Participants in discussions about contingent labor at such prestigious conferences are necessarily self-selected for a variety of reasons. Firstly, contingent faculty are less likely to be recognized or rewarded for conference participation or research, and so they are less likely to consider attending CCCC. Secondly, costs of conference attendance, flights, hotels, and expenses are less tenable on insecure incomes. Thirdly, many excellent competing sessions draw full-time faculty and non-teaching researchers to sessions that seem more relevant. Seth Kahn of West Chester University of Pennsylvania, Chair of the CCCC Committee on Adjunct and Contingent Labor, was present at many discussions. Kahn, seeking to foster full-time faculty support for pro- (or anti-) adjunct activism, believes awareness is already high: "I don’t think there are many people in the field who don’t understand how bad the situation is."
This tone is occasionally broken by the positioning of adjuncts as agitators against an oligarchy of a tenured professoriate, whose "cushy" "top rung" jobs are responsible for devaluing "lower" positions. Each contingent labor session saw several full-time and tenure-track attendees, and a special point was made of asking them to raise their hands and be recognized as involved and brave. One cannot help but wonder if such "raise your hands if you’re …" groupings perpetuate us/them and haves/have-nots binaries.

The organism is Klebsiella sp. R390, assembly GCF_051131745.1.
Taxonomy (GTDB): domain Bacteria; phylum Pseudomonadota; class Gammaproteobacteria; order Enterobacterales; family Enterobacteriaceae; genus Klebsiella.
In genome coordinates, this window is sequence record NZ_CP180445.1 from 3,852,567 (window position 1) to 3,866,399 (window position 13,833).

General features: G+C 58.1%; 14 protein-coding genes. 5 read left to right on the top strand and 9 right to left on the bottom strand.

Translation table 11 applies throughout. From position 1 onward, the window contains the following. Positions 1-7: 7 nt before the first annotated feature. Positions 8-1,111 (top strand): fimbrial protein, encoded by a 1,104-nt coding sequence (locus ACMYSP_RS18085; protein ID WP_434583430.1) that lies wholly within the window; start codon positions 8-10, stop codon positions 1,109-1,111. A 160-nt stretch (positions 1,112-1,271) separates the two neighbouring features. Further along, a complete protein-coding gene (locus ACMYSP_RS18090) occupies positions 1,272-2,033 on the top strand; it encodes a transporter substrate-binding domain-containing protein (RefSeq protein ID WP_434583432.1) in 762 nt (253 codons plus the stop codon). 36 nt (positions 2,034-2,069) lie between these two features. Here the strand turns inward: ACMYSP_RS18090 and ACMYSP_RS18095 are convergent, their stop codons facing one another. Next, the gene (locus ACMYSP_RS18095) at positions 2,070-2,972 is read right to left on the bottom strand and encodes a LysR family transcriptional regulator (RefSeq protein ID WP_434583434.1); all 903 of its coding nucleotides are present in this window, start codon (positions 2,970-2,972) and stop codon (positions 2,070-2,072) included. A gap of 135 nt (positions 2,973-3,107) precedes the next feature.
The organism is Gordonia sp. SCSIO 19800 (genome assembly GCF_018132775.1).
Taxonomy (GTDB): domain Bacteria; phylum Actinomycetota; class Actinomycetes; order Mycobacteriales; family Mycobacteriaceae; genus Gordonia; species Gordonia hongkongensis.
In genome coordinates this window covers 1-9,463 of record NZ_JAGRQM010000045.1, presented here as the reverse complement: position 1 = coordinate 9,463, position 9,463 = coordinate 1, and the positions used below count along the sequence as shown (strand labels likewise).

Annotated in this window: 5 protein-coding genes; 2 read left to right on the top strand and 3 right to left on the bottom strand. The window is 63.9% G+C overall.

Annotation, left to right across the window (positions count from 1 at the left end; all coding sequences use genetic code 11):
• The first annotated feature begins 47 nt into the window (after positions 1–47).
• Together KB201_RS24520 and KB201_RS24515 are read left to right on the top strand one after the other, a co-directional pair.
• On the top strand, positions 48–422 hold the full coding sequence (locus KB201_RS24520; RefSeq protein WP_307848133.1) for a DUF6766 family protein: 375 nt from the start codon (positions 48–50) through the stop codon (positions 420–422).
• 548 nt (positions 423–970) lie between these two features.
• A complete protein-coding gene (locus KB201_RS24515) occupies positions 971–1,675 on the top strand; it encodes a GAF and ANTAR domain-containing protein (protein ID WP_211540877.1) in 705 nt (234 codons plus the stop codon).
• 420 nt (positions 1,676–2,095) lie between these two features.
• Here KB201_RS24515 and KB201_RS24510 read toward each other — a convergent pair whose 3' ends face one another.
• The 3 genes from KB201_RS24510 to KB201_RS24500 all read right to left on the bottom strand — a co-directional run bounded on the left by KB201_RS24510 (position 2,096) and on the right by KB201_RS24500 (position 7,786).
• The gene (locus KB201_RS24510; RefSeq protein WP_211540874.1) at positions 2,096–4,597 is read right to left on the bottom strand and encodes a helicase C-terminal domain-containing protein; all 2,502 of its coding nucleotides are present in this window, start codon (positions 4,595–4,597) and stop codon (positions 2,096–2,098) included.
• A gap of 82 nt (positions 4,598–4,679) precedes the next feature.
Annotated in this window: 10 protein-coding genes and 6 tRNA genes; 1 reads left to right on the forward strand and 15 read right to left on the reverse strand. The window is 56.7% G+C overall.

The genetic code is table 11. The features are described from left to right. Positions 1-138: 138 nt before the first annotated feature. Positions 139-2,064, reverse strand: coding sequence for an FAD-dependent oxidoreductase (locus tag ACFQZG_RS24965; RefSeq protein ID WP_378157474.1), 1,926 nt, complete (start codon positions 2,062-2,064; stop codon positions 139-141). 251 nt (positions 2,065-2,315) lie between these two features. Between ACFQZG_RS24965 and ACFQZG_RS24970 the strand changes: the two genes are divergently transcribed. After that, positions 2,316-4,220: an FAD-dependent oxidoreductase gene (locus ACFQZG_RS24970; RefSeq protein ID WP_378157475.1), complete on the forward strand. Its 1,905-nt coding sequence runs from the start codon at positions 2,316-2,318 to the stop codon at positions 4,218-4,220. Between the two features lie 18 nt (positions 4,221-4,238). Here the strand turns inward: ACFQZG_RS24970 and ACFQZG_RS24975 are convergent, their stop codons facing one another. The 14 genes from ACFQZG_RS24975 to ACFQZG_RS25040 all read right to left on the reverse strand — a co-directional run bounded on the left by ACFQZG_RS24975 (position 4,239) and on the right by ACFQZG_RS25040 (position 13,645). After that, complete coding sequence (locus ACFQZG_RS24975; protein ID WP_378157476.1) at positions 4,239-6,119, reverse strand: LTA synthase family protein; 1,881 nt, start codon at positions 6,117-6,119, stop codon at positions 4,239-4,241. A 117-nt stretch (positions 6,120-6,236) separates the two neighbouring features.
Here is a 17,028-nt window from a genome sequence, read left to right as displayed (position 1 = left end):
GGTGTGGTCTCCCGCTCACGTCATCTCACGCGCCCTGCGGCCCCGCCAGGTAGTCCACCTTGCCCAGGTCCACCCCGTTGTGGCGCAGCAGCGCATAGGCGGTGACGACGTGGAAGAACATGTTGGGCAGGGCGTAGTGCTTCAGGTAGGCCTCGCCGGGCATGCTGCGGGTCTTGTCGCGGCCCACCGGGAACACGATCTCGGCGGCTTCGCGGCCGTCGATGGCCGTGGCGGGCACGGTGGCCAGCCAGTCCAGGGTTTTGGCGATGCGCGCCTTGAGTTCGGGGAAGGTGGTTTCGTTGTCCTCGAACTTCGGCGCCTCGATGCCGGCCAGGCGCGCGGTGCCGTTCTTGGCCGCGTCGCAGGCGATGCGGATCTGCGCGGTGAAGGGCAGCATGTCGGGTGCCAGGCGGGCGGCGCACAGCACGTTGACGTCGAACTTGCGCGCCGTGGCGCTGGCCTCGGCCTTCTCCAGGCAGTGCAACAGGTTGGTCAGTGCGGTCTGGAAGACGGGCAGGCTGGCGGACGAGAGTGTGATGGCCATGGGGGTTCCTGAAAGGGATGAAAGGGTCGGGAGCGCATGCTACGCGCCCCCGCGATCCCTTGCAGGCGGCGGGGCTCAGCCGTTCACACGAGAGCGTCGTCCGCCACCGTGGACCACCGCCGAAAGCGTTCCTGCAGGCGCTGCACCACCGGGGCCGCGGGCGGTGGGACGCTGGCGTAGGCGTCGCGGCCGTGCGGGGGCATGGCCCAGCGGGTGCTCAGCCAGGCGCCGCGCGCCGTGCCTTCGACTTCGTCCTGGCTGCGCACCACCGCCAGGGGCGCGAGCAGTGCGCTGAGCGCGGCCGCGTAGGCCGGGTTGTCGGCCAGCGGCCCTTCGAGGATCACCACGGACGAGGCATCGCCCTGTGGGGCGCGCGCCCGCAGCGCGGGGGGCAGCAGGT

Even when accomplished, solidarity seems to encourage a search for a common enemy, and in panel and audience discussions, jokes about "grabbing pitch forks" sometimes simultaneously functioned as comic relief and as a rallying cry. As natural as this response is, we must resist the rhetorical construction of universities as single, deliberate decision makers. University presidents and boards are spoken of as actively scheming to extract as much work from adjuncts as possible to keep money in building projects and pet departments. One can almost see a brick building crouched, balance sheets open, rubbing its hands together in glee like a super-hero’s nemesis.